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Working from home, everyone is different.

Working from home, everyone is different. 38

By Joanna, an accredited and qualified Health Coach specializing in working with clients and businesses to protect from the negative affects of stress and burnout.

Ok, so we all are experiencing lockdown.  Restrictions to our daily lives and freedoms are in place and for many that means working from home.

There are many things that we share with this experience – our office and leisure time is now in the same place, but how we cope, deal and experience this new norm is different.

Whilst our day-to-day experience is the same, there are still a number of challenges that we share and should be aware of and manage to avoid burnout, poor sleep, and productivity.

  • Setting boundaries for work/ leisure – work is creeping more into down time and that is impacting sleep, relationships, and stress.
  • Combating loneliness when you are working from home and living alone in lockdown.
  • How to build a good WFH routine – including movement, work scheduling and switching off.
Joanna Shurety

Joanna Shurety

Boundaries – Really, essential. With leisure being restricted, and to be honest, beginning to feel like Groundhog Day, the temptation to crack on with work well into the evening, or be permanently connected is strong.  But just because there is not much to do that does not mean that downtime and recovery isn’t essential.   Giving our brains and bodies a chance to recharge and reconnect is powerful in improving our ability to perform, be productive, creative, and energised through the working day.  So, try and stick to a start and end time with work, use the non-work time to recharge – go for walk, have a relaxing bath, make something nice for dinner, read, do a hobby, do some movement, listen to some music, binge on Netflix.  The downtime you give yourself in the evening will be beneficial for the quality of your sleep and therefore energy the next day.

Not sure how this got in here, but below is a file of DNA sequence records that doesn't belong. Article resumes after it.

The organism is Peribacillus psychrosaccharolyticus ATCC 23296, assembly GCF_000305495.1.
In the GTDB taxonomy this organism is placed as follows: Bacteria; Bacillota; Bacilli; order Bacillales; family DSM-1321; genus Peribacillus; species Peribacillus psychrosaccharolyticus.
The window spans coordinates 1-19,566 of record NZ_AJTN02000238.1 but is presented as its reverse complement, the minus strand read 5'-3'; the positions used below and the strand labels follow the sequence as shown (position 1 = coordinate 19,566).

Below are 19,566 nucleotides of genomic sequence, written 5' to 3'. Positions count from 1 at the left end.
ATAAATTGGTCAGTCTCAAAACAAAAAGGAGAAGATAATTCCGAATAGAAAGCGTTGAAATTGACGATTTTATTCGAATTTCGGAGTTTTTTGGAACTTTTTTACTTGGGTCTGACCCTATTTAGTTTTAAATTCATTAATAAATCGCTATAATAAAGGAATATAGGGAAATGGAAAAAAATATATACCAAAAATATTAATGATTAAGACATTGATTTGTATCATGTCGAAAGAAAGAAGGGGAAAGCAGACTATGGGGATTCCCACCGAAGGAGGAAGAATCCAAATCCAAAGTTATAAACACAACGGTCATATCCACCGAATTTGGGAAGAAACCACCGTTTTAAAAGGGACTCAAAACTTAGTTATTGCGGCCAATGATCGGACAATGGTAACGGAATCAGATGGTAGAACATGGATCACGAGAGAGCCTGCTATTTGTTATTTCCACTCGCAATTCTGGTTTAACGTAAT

Loneliness – working from home can mean we are either super connected (Zooming all day) or completely isolated.  Either way, loneliness can creep in and be incredibly damaging.  Even those that are seeing people on screen all day are still missing out on those small, informal chats and connections during the day – those ‘water cooler’ moments.  Connections are so important and so it may take a bit of effort to keep it going, especially as there is one topic of conversation and not much to catch up on as no one is going anywhere!  But, just reaching out, sharing how you are feeling, having a laugh, talking rubbish, really lifts the mood and keeps that essential connections with friends and family.  Loneliness is as harmful as smoking and you can get sucked into the black hole of isolation really easily (even if its in your own head), so making a regular point to call a friend or check in on a loved one is a good way to keep that contact going until we can see people again.

Routine –  this can help us feel a bit more control in a situation that we have very little over!  Boundaries are key to this working.  It may seem a struggle to set a routine if you are juggling many things at the moment (home schooling, caring, covering for colleagues) as well as doing your role, but it doesn’t have to be super controlled to the exact minute, it can be broken into pockets of time.  A good way to approach routine is as follows:

  • Start and end time for your day – even if that is a little different at the moment, sticking to this will stop work taking over. Closing down the laptop, clearing work away and switching off work notifications (or putting the work phone in a drawer) will all help with that transition from work to leisure.  Having visual prompts and pings from your phone every 10 mins will make it harder to switch the mind off from work.
  • Be the boss of your day
    • Take some time in the morning to plan what needs doing – make it realistic.
    • Take some time at the end of the day to close the day down, tick off the areas of your to-do-list and list what needs to doing tomorrow – this will stop you thinking about it in the evening and night.
  • Take a break – a break (however small) will recharge your batteries and keep energy levels high. Take the time to eat, hydrate and move.
  • Create opportunities for leisure – having things fill your time in the evening is a good way to distract from work and enable you to switch off. Phone a friend, read, watch a movie, bake or do a hobby.  All of these evening activities will help bring the body and mind down a notch and therefore enhance the quality of your sleep.

Ultimately its all about putting each of these in place for your unique situation, but all can be done without much thinking or time.  By creating these habits you will feel more in control, having a set time for work will focus the mind and make you more productive in that time.

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